/var/folders/_q/33htc59519b3xq7y6xv100z40000gp/T/ghc6976_0/ghc6976_0.s:285:0:
    suffix or operands invalid for `movsd'

/var/folders/_q/33htc59519b3xq7y6xv100z40000gp/T/ghc6976_0/ghc6976_0.s:304:0:
    suffix or operands invalid for `movsd'

So, it looks like I have to fall back on FFI (cereal/data-binary-ieee754 package) until this bug is fixed, or until I find a workaround. Looks like related to GHC Ticket 4092. Please correct me if this is a new bug, or a different bug. For now, I can't compile it :(

EDIT2: Updating the code to use unsafeCoerce fixes the compilation issue. Code below with Criterion benchmark:

{-# LANGUAGE MagicHash #-}
import GHC.Prim
import GHC.Types
import GHC.Word
import Data.Bits (shiftR)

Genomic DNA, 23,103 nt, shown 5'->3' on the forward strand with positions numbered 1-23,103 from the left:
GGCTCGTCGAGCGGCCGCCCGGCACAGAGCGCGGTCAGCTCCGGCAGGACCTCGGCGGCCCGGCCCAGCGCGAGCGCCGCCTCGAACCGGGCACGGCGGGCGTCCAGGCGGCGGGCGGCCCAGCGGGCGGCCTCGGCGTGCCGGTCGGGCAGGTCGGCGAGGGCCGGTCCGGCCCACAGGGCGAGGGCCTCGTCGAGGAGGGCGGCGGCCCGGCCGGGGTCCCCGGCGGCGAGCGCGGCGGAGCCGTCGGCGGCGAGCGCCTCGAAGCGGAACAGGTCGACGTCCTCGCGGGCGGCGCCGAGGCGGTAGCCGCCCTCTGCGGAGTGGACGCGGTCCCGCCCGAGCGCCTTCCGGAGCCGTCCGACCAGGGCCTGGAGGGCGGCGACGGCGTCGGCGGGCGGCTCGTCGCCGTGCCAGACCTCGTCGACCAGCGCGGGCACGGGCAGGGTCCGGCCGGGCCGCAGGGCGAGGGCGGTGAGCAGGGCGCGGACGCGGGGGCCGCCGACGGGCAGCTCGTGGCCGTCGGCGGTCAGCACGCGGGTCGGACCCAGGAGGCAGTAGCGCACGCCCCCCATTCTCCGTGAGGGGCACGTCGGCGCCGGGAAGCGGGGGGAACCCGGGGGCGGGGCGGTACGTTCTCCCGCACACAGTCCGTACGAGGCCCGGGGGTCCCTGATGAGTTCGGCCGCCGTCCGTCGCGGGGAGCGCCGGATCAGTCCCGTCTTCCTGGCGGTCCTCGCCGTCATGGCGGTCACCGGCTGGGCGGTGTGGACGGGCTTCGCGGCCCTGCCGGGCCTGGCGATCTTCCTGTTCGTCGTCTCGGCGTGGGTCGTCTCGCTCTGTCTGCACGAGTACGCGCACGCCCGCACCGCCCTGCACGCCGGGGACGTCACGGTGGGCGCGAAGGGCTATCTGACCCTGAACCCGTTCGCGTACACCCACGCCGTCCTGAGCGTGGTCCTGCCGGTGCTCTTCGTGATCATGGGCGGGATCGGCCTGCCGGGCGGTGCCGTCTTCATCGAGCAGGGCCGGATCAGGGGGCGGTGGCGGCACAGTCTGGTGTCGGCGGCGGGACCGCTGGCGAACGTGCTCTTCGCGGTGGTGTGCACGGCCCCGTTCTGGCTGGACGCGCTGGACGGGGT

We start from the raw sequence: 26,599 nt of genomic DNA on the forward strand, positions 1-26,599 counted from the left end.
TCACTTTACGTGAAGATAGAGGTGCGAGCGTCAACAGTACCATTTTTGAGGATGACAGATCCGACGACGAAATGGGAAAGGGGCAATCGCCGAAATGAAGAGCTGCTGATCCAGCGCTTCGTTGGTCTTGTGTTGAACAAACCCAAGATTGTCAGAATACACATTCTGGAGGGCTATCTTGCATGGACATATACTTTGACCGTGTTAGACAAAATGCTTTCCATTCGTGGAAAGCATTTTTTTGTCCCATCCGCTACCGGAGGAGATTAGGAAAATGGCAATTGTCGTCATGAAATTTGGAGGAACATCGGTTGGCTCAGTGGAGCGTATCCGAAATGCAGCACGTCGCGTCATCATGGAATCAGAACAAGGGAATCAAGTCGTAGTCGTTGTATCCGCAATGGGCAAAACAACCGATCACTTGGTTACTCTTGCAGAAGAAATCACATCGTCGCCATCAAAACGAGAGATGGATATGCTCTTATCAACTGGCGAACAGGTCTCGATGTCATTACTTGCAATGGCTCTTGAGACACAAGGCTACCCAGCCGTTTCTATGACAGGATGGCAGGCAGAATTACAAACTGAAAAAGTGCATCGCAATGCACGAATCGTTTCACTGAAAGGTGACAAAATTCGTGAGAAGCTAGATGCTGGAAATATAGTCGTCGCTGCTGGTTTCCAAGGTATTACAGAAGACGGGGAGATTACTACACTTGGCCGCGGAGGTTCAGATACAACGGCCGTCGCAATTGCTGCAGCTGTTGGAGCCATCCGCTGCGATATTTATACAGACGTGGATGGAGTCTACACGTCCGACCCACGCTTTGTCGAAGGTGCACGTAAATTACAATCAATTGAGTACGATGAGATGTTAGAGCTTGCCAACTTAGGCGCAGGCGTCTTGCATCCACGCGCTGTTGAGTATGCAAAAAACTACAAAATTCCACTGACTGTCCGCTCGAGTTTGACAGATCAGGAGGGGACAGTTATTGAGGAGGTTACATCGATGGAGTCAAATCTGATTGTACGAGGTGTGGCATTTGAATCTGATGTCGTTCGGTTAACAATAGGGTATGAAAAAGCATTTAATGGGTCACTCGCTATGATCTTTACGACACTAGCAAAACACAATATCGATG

import Data.ByteString (pack, unpack)
import Data.ByteString.Internal (ByteString)
import Text.Printf (printf)
import Unsafe.Coerce
import Criterion.Main

--encodeDouble :: Double -> ByteString
encodeDouble  x = pack $ reverse $ unpack64 $ unsafeCoerce x

unpack64 :: Word64 -> [Word8]
unpack64 x = map (fromIntegral.(shiftR x)) [56,48..0]

main = defaultMain [
        bgroup "encodeDouble" [
          bench "78901.234"  $ whnf encodeDouble 78901.234
          , bench "789.01" $ whnf encodeDouble 789.01
          ]
       ]

Criterion Output (truncated):

estimating cost of a clock call...
mean is 46.09080 ns (36 iterations)

benchmarking encodeDouble/78901.234
mean: 218.8732 ns, lb 218.4946 ns, ub 219.3389 ns, ci 0.950
std dev: 2.134809 ns, lb 1.757455 ns, ub 2.568828 ns, ci 0.950

benchmarking encodeDouble/789.01
mean: 219.5382 ns, lb 219.0744 ns, ub 220.1296 ns, ci 0.950
std dev: 2.675674 ns, lb 2.197591 ns, ub 3.451464 ns, ci 0.950

On further analysis, most of the bottleneck seems to be in unpack64. Coercion takes ~6ns. unpack64 takes ~195ns. Unpacking the word64 as a list of word8 is quite expensive here.